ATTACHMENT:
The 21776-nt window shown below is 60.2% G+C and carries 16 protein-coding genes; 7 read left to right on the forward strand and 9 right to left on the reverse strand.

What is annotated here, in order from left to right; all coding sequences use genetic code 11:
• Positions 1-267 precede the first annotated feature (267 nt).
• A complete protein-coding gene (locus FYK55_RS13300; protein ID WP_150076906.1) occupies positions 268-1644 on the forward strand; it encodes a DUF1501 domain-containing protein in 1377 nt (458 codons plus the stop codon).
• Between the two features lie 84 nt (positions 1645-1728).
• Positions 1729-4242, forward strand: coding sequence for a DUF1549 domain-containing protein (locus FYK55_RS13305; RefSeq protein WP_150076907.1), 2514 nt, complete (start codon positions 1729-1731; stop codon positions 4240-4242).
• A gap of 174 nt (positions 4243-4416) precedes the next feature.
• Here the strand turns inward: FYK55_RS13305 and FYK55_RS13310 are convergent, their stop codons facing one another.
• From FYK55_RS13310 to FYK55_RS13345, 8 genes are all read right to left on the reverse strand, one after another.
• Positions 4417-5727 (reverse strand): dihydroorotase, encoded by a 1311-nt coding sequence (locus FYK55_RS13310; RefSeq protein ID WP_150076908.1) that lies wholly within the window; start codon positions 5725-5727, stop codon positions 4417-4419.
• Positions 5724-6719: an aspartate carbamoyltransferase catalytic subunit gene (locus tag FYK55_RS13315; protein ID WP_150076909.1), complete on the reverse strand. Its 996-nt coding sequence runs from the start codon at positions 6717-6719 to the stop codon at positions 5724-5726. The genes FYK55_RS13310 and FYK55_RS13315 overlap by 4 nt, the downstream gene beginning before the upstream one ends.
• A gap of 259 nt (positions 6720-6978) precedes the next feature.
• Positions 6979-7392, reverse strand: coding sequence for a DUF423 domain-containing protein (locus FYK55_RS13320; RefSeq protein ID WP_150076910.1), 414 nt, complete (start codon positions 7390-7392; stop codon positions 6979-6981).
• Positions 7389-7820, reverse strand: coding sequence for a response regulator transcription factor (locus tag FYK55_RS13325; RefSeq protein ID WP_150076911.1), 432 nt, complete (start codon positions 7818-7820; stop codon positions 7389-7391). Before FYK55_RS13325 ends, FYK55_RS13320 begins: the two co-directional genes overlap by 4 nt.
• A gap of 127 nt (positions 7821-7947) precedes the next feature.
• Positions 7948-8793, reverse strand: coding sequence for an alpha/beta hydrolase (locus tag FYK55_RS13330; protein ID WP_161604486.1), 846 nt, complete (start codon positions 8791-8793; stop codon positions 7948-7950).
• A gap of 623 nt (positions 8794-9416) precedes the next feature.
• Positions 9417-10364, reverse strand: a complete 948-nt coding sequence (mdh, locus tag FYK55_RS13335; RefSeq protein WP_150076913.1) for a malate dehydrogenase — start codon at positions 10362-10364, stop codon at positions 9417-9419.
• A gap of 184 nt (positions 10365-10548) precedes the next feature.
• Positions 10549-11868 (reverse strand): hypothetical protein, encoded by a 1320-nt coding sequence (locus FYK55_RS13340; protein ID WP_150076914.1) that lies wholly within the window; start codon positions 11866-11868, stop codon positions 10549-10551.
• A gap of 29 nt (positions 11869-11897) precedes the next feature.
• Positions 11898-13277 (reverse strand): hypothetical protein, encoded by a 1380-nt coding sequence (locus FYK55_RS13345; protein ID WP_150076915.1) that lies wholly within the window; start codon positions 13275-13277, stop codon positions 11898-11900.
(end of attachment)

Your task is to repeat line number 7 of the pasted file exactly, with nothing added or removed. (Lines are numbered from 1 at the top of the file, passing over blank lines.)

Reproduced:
• A gap of 174 nt (positions 4243-4416) precedes the next feature.